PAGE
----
Rwanda yesterday 10th October 2016 launched its Rwanda Internet Exchange Point and is quickly targeting to make it a regional internet exchange point. The project was financed by the African Union Commission’s Infrastructure and Energy Department through its project African Internet Exchange System or AXIS. The project cost 180,000 USD and funded by AU Commission. It becomes one of eight regional internet exchange points and 32 national internet exchange points funded by the commission. (Link to Rwanda NewTimes Article http://www.newtimes.co.rw/section/article/2016-11-09/205193/). On 23rd June this year, AU commission also launched the Kenya Internet Exchange point in Mombasa which also is to be a regional exchange point. As H.E. Dr. Elham M.A. Ibrahim, AU Commissioner for Infrastructure and Energy puts it “In the context of celebrating 50 years, the AU Heads of State and Government agreed to develop a Continental Agenda 2063. The overall objective of Agenda 2063 is to chart Africa’s development trajectory over the next 50 years. One of the envisaged activities is putting in place an intra-African broad band terrestrial infrastructure”. The Network Resource Center by University of Oregon has a nice link of the IXP with website addresses. https://nsrc.org/ixp/Africa.html
The Africa Union also has quite well updated and comprehensive link of the project here.. http://pages.au.int/axis. The project has a best practices workshop where stakeholders come together to share ideas and best practices, as well as technical workshops, both excellent approaches in such a continent wide project as this.
Now onto the nitty gritty.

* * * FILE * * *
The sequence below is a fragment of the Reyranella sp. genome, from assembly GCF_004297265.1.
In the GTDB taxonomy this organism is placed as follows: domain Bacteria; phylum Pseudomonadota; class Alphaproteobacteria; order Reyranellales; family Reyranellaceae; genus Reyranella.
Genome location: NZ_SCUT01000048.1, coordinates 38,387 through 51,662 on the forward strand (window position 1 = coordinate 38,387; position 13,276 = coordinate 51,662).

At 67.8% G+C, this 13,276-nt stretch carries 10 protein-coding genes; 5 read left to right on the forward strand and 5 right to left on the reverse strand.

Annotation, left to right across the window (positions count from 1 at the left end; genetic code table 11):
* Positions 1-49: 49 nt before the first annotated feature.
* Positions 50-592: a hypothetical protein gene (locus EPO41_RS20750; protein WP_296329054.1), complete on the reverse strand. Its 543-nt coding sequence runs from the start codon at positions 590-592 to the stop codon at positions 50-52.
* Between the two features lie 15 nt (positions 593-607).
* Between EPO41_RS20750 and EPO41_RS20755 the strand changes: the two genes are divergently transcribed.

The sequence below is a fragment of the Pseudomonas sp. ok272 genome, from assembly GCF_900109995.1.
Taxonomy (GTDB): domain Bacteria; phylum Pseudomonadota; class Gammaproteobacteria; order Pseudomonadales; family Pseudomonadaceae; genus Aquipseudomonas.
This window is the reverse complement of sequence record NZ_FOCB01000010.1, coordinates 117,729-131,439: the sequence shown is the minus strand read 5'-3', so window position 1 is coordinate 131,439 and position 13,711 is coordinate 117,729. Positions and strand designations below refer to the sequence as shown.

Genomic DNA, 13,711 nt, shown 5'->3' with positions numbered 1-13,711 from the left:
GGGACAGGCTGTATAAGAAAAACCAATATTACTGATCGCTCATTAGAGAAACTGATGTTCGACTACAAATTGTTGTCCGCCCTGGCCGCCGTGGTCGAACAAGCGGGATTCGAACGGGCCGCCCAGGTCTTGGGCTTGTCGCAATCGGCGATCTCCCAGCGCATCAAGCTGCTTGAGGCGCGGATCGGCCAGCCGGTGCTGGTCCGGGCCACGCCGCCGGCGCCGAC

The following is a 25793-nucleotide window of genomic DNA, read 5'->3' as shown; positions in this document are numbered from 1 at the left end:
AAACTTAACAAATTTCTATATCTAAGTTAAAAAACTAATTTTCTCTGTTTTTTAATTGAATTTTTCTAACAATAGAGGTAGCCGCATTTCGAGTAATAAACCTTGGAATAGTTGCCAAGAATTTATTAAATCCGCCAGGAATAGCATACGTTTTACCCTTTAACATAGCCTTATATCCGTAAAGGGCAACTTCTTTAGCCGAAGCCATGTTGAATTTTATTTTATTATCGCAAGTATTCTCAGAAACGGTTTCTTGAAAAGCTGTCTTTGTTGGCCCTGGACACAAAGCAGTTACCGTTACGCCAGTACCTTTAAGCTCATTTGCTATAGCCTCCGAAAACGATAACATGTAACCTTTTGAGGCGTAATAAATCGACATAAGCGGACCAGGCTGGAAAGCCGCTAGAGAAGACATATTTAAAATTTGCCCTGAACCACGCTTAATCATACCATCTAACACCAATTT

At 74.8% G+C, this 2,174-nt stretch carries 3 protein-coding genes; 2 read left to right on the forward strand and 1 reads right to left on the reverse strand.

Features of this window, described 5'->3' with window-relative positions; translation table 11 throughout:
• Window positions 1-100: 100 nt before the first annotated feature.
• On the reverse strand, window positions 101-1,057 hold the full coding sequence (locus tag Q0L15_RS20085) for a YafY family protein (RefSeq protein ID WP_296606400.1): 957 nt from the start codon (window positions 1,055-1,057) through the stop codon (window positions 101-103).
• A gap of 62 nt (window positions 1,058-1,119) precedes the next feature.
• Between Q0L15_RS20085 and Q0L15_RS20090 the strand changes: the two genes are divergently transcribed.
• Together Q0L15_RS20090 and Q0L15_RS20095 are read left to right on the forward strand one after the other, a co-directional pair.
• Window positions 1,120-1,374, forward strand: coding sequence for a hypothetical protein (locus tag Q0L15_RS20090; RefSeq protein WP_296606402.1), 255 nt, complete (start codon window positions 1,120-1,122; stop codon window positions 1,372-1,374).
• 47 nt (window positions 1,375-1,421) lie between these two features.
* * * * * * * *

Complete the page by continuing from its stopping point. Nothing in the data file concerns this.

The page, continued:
- Enabling Environment namely
a.Policy and Regulation.
b.Technology and infrastructure: Accesibility of host facility to participant networks, reliability of key utilities and availability of modern equipments are key.
c. People and community: IXPs run well if there is a sense of community amongst the participants and efforts must be made to create a community of trust. Capacity building of technical persons is equally key to this.
Others details include
- Choosing a governance and business model usually falling in the four categories: Nonprofit industry associations of ISPs, Operator-neutral commercial and for-profit companies, University and government agencies and Informal associations of networks.
University of Oregon Internet Resource center has a nice and website linked of Africa IXPs.
So what does this mean to the ordinary African?
THREE words: Faster, Cheaper, RICHER Content>Hopefully the IXPs will plug part of the puzzle needed to fix the F-C-C huge need for the growing number of Africans plugging into the internet. and… well and not exactly what we have in mind.